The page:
Have you heard some research results reported lately? Did they mention that some people “are” something more than others rather than some people are “more likely” than others to do or be that something?

When academic research results are reported in the press, we must take care to ensure that the findings are interpreted accurately.

Rarely (if ever) in research will all in one group exhibit the same behavior or opinion. There really are no findings  that are true 100 percent of the time; there are always variations when it comes to actual human beings.

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January 27, 2014

What to study? Bingo vs Monopoly

WynnBy Jonathan Wynn

I was asked to have a conversation with students about how I picked my research topic. It’s an old question, and the answer is often a mix of factors. Sometimes sociology books include an introduction or appendix on choosing a research project but often they do not. I’ll put it in rather unconventional terms: You’re either a Bingo researcher or a Monopoly researcher.

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December 09, 2013

Sketches in Qualitative Research

WynnBy Jonathan Wynn

Although it’s not a problem for every sociologist, accurately and affectively describing people in their settings is a challenge for ethnographers. We’re not particularly trained in writing, yet our credibility and reliability often rests upon crafting word-pictures of people in situations.

This opening from Paul Cressey’s 1932 book, The Taxi-Dance Hall, is a good description of a scene:

The patrons are a motley crowd. Some are uncouth, noisy youths, busied chiefly with their cigarettes. Others are sleekly groomed and suave men, who come alone and remain aloof. Others are middle-aged men whose stooped shoulders and shambling gait speak eloquently of a life of manual toil. Sometimes they speak English fluently. More often their broken English reveals them as European immigrants, on the way toward being Americanized… The girls, however, seem much alike. They wear the same style of dress, daub their faces in the same way, chew their chicle [gum] in the same manner, and—except for a few older spirits—all step about with a youthful air of confidence and enthusiasm. But one soon perceives wide differences under the surface… . (p. 4-5).

Nice description of a setting, right?

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September 19, 2013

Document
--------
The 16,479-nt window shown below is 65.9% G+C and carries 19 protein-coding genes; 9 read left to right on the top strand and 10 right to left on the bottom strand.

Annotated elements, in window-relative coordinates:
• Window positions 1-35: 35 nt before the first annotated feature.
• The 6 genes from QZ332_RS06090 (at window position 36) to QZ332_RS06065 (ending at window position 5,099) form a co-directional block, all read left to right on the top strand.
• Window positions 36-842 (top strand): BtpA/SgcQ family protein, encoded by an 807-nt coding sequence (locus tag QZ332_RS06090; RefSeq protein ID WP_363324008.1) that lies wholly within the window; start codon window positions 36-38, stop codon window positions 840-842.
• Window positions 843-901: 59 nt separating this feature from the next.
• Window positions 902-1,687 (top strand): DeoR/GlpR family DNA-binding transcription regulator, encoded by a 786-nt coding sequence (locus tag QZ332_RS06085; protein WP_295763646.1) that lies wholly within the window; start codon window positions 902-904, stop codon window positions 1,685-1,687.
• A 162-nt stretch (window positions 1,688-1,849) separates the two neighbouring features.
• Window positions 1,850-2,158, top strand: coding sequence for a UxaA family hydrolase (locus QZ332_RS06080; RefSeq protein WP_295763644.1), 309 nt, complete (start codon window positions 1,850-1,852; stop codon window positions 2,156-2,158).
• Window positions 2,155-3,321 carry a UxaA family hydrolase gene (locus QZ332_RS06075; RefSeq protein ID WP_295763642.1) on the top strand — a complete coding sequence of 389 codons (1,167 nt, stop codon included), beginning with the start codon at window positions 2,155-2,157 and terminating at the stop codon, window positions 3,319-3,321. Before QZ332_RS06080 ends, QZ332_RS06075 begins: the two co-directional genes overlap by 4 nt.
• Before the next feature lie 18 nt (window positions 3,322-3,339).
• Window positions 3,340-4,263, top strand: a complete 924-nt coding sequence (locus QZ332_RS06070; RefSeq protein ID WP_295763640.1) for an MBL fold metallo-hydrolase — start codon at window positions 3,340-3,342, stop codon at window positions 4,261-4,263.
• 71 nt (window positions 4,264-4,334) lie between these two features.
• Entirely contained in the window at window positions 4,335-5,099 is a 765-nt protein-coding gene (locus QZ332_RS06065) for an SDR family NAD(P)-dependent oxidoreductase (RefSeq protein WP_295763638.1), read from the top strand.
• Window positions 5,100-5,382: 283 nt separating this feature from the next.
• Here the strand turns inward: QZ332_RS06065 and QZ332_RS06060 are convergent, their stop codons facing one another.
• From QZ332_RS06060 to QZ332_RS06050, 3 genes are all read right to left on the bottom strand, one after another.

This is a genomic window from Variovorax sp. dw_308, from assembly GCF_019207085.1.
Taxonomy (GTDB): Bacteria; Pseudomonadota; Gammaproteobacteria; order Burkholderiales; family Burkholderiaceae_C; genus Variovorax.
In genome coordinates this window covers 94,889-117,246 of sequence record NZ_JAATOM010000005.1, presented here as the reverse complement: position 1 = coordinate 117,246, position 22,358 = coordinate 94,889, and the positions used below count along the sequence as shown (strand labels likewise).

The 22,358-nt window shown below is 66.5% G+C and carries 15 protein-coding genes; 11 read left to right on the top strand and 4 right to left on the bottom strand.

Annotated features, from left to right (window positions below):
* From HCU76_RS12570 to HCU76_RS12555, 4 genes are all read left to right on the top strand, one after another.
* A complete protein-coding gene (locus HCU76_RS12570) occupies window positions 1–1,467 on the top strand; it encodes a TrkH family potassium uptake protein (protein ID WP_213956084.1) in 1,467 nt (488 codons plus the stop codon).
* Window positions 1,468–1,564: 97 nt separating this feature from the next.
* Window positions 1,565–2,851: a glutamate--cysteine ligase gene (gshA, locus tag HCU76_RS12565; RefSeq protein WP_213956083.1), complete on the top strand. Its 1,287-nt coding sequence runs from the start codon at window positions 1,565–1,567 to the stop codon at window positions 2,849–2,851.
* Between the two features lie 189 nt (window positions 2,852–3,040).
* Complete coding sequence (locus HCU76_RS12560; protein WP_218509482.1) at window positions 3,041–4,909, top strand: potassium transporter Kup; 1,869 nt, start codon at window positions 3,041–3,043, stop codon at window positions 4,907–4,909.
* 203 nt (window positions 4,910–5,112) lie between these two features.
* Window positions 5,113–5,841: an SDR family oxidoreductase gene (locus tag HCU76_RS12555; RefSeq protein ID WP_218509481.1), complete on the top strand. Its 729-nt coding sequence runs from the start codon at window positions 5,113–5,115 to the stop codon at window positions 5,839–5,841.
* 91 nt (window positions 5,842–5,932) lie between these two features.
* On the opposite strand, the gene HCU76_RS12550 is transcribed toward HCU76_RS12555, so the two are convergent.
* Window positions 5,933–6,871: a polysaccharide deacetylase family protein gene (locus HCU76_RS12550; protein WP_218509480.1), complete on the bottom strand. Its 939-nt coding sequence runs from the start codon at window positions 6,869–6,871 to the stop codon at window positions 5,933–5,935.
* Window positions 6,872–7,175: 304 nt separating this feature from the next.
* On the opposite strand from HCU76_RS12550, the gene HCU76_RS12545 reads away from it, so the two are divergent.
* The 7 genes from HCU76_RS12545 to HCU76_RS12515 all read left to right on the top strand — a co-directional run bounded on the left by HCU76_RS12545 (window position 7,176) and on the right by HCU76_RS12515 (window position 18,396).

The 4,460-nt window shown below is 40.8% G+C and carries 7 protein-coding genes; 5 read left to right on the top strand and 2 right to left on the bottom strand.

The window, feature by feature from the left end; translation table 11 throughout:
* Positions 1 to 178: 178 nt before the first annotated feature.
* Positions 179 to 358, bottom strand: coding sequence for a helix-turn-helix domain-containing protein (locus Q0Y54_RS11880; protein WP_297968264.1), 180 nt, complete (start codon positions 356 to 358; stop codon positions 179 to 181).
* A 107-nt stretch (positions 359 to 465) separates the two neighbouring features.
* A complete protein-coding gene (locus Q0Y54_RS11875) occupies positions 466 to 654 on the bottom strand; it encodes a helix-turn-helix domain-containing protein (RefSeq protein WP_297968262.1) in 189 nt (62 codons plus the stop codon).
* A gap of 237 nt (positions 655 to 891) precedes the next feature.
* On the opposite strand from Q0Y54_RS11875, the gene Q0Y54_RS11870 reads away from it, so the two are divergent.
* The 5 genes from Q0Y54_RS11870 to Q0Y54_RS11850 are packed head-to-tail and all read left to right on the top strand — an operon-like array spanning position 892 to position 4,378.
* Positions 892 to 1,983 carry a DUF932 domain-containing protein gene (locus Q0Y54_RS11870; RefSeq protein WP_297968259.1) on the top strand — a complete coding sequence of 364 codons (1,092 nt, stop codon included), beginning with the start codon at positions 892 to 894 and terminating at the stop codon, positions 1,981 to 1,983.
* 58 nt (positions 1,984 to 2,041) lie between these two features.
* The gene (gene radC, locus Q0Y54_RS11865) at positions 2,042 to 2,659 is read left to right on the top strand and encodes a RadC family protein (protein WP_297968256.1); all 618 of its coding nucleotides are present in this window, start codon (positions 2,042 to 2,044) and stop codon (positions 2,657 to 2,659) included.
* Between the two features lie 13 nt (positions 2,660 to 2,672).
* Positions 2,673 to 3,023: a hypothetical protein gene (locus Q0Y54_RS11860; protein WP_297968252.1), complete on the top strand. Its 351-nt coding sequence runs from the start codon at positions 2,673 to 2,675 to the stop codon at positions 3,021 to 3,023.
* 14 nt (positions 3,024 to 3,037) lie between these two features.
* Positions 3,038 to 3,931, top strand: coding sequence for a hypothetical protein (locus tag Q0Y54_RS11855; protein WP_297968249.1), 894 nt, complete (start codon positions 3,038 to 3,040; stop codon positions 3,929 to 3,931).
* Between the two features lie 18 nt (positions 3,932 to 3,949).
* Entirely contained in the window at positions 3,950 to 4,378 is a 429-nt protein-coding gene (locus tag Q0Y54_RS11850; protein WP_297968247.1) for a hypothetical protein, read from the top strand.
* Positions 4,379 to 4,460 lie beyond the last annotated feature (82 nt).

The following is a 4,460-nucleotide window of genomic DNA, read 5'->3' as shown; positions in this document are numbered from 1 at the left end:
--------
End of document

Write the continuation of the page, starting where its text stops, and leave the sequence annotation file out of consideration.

Comedians and Sociological Questions

Headshot 3.13 cropcompress

By Karen Sternheimer

No matter what your comedic taste, most stand-up comedians have one thing in common: their jokes are based on observations of human behavior.

Their observations sometimes ring true, or at least entertain others by the conclusions they may draw. Because of the context, comedians can sometimes push the envelope regarding the rules of polite social behavior. Of course they may offend some—maybe a lot of people—in the process.

Comedians are interesting to think about sociologically; what topics do they focus on? What conclusions do they draw?

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September 16, 2013

Failure is an Option: Lessons from Mitty and Sports Journalism

WynnBy Jonathan Wynn

I recently saw the trailer for an upcoming Christmas movie, The Secret Life of Walter Mitty, starring Ben Stiller. It is a remake of a classic 1947 film about a mild-mannered man who daydreams about his own fantastical successes and journeys. As an undergrad I often felt assigned books were daydreams too. I would read old ethnographies and then envision myself as the noble researcher: diving into unknown worlds and becoming a member of some group or tribe. Early on, I had no idea how troubling this idea really was.

As a grad student I read a lot of qualitative research with a more trained eye, preparing to embark on my own research, and saw the same storylines of participant-observers struggling to be accepted as members of the groups they study. Sometimes, ferreted away in an appendix, there will be admissions that the ethnographer didn’t quite fit.